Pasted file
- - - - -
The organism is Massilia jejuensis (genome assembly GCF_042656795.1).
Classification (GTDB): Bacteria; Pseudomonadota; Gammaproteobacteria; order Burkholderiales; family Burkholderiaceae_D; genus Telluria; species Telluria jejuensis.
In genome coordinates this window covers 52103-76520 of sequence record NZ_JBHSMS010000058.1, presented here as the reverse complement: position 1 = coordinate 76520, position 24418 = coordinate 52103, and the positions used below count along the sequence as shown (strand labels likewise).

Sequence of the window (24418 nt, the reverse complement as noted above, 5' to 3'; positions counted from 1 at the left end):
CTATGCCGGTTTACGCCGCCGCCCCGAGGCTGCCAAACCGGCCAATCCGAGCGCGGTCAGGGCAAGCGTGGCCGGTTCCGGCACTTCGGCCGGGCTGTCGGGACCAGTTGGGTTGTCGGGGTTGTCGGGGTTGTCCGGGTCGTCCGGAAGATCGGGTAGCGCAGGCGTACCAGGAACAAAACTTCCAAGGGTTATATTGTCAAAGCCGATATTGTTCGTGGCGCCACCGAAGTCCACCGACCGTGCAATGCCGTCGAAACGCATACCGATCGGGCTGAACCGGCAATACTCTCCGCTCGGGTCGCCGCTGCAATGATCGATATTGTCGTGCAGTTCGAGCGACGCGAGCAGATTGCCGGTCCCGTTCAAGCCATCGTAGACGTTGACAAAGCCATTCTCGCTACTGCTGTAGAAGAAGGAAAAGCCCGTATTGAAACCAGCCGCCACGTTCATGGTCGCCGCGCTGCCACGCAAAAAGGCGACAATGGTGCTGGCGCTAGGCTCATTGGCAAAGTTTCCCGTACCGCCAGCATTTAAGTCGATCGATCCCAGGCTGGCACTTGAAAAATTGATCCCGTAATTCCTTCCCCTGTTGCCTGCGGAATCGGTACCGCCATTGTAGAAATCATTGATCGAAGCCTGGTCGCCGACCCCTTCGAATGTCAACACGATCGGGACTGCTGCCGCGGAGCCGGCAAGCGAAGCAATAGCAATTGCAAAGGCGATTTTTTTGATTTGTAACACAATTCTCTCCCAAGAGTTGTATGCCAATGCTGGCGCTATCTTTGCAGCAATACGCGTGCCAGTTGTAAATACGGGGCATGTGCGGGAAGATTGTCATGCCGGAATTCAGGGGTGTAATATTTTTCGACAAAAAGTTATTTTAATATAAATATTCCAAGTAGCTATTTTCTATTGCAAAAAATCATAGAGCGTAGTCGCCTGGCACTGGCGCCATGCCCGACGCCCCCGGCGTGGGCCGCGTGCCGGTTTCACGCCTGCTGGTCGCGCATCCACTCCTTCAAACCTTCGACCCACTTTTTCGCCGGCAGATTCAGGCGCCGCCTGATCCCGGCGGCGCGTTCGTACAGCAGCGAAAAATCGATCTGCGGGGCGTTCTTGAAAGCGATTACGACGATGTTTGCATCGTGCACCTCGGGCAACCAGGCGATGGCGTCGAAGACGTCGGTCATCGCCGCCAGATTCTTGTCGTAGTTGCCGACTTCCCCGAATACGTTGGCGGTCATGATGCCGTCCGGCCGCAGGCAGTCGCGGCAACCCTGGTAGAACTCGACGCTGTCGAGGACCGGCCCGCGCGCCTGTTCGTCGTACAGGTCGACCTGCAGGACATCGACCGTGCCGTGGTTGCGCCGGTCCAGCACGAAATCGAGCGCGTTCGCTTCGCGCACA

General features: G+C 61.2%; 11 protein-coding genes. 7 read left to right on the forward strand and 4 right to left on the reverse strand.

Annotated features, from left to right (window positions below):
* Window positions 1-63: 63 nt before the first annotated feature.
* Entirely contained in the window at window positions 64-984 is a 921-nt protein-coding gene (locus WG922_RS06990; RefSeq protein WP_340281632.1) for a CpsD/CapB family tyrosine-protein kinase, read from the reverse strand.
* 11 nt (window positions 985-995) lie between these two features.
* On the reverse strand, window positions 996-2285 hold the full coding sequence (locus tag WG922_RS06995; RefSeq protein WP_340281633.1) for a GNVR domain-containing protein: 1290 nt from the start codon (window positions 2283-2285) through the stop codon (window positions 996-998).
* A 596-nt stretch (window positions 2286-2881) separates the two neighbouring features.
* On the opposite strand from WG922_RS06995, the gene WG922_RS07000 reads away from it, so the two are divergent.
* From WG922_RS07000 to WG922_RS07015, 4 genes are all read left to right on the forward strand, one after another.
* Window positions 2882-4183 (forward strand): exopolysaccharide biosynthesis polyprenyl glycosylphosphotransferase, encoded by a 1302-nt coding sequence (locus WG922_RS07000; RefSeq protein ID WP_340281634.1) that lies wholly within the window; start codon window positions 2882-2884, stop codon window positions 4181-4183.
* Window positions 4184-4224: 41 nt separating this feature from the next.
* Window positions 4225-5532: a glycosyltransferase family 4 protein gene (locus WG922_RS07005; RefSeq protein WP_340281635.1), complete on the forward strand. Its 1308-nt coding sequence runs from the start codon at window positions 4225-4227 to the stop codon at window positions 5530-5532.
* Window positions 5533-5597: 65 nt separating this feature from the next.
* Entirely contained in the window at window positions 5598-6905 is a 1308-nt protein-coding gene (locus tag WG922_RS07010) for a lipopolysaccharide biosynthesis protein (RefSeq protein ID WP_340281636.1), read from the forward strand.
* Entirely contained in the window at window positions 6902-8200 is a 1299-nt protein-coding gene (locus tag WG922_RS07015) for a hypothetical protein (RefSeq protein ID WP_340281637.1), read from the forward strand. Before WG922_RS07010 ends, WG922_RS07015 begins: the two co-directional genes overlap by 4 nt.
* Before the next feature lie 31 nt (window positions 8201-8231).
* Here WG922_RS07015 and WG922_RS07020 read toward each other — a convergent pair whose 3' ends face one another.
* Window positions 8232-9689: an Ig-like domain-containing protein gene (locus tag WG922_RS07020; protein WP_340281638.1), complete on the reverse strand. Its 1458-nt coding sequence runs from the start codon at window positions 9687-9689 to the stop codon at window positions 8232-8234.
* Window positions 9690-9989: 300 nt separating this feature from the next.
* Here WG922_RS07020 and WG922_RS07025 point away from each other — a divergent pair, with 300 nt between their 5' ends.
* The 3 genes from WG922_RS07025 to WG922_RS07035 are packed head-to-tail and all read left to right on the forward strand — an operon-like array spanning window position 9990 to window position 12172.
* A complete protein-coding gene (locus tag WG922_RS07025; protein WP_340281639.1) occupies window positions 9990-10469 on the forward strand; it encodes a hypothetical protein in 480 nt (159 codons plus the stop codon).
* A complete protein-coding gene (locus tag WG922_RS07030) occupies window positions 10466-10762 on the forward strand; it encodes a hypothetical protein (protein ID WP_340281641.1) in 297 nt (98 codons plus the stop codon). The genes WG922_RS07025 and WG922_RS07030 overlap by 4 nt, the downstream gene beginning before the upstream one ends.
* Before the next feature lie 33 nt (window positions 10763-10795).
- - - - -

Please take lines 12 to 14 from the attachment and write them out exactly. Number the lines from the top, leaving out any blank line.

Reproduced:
* A 596-nt stretch (window positions 2286-2881) separates the two neighbouring features.
* On the opposite strand from WG922_RS06995, the gene WG922_RS07000 reads away from it, so the two are divergent.
* From WG922_RS07000 to WG922_RS07015, 4 genes are all read left to right on the forward strand, one after another.